This techniques uses fungi, herbs, and grains to make a starter called Qu. The fungi present in the starter secrete enzymes that break down starches into sugars. Then, those sugars are converted into alcohol by yeasts. The authors write that Qu is an agent for “simultaneous saccharification and fermentation.”

Liu has identified ancient beer recipes before, and in a class at Stanford, had students brew it and try it out. Her new work examines exactly how Neolithic humans figured out how to make ancient alcohol using their limited resources. Kurt Hickman/ Stanford 

This, they argue, is some of the earliest evidence of Chinese home brewing using that traditional starter, which was “arguably a unique invention initiated in China” and a predecessor of brewing techniques that would start to emerge later in Chinese history. “Our findings account for the earliest known examples of this technique,” they add.

As resourceful as these early brewers may have been, they were doing a lot of work for not a lot of payoff, at least in terms of alcohol content. These drinks were probably “low-alcohol” beverages. But as any college student who has been sprinkled with a thin film of Natty Light can attest, sometimes it’s not about the alcohol content, but about the environment. To that end, these early forms of alcohol may also have had important medicinal, social, or even spiritual purposes.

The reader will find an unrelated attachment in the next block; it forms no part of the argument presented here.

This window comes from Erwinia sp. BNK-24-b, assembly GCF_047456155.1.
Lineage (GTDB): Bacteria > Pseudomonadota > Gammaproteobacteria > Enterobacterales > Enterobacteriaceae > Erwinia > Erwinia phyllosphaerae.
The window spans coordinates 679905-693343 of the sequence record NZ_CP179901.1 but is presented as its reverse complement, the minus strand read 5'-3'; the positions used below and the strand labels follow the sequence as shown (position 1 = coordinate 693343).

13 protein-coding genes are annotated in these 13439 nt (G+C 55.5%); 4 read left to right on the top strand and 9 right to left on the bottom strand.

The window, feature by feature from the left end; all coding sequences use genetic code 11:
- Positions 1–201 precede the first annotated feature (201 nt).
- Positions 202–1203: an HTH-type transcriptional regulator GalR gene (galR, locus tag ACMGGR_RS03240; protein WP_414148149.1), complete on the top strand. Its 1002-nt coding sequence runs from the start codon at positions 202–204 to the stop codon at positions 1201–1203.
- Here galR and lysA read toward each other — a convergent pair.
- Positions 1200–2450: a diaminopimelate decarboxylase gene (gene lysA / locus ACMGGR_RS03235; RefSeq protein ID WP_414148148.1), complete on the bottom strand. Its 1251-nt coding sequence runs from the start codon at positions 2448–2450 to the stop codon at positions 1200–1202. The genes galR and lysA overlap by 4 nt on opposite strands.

So although our methods of brewing may have changed a lot over thousands of years, our reasons for doing it may remain largely the same.

In China, pottery containers first appeared about 20000 cal. BP, and became diverse in form during the Early Neolithic (9000–7000 cal. BP), signaling the emergence of functionally specialized vessels. China is also well-known for its early development of alcohol production. However, few studies have focused on the connections between the two technologies. Based on the analysis of residues (starch, phytolith, and fungus) adhering to pottery from two Early Neolithic sites in north China, here we demonstrate that three material changes occurring in the Early Neolithic signal innovation of specialized alcoholic making known in north China: (i) the spread of cereal domestication (millet and rice), (ii) the emergence of dedicated pottery types, particularly globular jars as liquid storage vessels, and (iii) the development of cereal based alcohol production with at least two fermentation methods: the use of cereal malts and the use of moldy grain and herbs (qu and caoqu) as starters. The latter method was arguably a unique invention initiated in China, and our findings account for the earliest known examples of this technique. The major ingredients include broomcorn millet, Triticeae grasses, Job’s tears, rice, beans, snake gourd root, ginger, possible yam and lily, and other plants, some probably with medicinal properties (e.g., ginger). Alcoholic beverages made with these methods were named li, jiu, and chang in ancient texts, first recorded in the Shang oracle-bone inscriptions (ca. 3200 cal. BP); our findings have revealed a much deeper history of these diverse fermentation technologies in China.